Several Illinois Foreclosure Provisions Sunset . . . But Will They Rise Again?
November 22, 2016
Certain borrower-friendly amendments to the Illinois Mortgage Foreclosure Law (IMFL)—added at the beginning of the recent foreclosure crisis—were scheduled to sunset (i.e., automatically repeal) in 2016 or early 2017. For instance, Illinois’ statutory requirement for the mailing of a Grace Period Notice (GPN) before initiating a foreclosure suit was first enacted in April 2009. See 735 ILCS 5/15-1502.5. For those familiar with Illinois foreclosure law, the GPN is similar to a notice of default—lenders and servicers must and do send them before initiating foreclosure proceedings, but borrowers rarely, if ever, “receive” such notices based on the popularity of foreclosure defenses based on the GPN.
The statute was amended in June 2013 to include an automatic sunset effective July 1, 2016. The date came and went, but the legislature took no further action, and the GPN statute has since lapsed. The sunsetting of the GPN requirement is likely due, in part, to the decreased foreclosure volume across the industry. Lenders and servicers are, for the moment, no longer required to mail a GPN to borrowers before initiating foreclosure proceedings.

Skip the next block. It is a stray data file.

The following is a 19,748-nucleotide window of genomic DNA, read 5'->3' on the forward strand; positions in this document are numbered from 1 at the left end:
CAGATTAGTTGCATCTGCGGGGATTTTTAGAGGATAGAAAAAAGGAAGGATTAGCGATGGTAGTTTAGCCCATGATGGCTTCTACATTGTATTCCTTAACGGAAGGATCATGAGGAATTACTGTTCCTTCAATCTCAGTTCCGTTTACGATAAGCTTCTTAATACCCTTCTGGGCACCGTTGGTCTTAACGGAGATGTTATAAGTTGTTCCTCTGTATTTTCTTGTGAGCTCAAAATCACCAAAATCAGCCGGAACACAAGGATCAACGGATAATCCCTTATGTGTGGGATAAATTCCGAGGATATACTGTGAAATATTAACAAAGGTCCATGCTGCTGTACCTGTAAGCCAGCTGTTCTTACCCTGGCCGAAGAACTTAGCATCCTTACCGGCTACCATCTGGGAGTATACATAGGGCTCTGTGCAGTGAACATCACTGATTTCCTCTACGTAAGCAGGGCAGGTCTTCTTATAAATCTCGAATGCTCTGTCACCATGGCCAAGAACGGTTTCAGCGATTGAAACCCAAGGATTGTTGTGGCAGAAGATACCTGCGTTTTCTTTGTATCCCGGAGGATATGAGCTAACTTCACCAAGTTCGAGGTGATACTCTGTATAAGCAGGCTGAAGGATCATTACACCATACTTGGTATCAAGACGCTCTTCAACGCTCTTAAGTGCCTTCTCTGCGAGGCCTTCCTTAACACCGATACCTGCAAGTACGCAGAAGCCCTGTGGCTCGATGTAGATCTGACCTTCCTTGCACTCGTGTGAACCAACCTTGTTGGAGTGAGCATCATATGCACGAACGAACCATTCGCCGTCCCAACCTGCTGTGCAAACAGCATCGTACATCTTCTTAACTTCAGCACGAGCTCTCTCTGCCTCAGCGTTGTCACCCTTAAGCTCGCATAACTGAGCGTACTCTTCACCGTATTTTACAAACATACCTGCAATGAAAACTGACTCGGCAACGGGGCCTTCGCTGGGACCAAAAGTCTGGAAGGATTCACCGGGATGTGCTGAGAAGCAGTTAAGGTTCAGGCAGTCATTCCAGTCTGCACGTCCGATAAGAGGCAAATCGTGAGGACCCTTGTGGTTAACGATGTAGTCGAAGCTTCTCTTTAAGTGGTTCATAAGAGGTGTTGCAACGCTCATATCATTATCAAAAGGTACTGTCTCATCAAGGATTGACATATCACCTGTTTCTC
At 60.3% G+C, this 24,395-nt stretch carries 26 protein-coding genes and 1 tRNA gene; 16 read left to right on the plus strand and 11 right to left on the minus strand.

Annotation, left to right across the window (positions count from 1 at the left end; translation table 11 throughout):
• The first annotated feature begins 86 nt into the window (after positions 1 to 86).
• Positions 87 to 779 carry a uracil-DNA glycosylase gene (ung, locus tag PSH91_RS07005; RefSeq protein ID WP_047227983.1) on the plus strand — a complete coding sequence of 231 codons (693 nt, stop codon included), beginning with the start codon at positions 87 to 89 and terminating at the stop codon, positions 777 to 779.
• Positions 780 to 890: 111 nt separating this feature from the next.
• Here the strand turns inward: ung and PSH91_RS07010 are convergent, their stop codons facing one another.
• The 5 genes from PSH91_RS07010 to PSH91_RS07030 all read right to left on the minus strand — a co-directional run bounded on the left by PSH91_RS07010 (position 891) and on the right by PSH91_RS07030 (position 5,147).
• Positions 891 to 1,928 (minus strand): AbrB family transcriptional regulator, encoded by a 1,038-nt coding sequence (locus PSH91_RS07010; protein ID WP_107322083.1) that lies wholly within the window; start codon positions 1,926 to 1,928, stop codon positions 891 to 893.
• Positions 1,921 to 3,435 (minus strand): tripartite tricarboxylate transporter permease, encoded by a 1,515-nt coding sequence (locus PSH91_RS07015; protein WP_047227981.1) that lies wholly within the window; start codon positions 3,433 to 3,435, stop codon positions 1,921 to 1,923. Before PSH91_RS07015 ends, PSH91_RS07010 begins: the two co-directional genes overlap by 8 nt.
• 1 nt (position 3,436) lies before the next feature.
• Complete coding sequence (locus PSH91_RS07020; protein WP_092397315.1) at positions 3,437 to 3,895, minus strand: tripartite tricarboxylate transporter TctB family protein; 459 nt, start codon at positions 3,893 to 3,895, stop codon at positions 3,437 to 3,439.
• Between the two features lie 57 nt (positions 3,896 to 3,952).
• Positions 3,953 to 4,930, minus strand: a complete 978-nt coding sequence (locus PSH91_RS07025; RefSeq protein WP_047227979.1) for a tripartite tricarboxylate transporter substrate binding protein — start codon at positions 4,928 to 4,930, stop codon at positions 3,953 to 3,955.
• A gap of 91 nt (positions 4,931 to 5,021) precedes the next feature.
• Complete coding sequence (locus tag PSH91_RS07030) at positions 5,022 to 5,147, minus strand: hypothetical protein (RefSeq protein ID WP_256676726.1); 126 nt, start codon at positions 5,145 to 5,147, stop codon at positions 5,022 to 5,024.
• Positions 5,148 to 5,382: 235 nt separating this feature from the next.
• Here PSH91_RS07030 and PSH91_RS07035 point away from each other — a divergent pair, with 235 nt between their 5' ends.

But the GPN statute was only the first of several provisions of the IMFL scheduled for either direct or implicit repeal in the near future. Section 15-1507.1 of the IMFL requires successful bidders at judicial sales to pay a fee of 0.1% of the sale price up to $300 to fund the Abandoned Residential Property Municipality Relief Fund. 735 ILCS 5/15-1507.1. This fee provision was originally scheduled to become inoperative earlier this year, but the legislature recently extended the deadline to January 1, 2017. There has been no further legislative action and the provision is scheduled to sunset on March 2, 2017.
Whereas some provisions of the IMFL have sunsetted, others have been extended. Section 15-1508(d-5) of the IMFL, which provides a mechanism for borrowers to vacate sales held in violation of HAMP guidelines, was originally only applicable to actions filed on or before December 31, 2015. 735 ILCS 5/15-1508(d-5). But on July 28, 2016—over six months after the original deadline—the legislature amended the statute with a December 31, 2016 deadline to coincide with the end of HAMP.
The Illinois legislature’s uneven treatment of various provisions of the IMFL requires lenders, servicers, and their counsel to remain cognizant of future legislative action (or inaction). While the Illinois legislature allowed the GPN requirement to sunset, there is no guarantee that other statutory provisions will be allowed to end as originally scheduled, as after-the-fact extension or renewal is always an option. These examples serve as an important reminder that even when such statutes sunset, they may certainly rise again.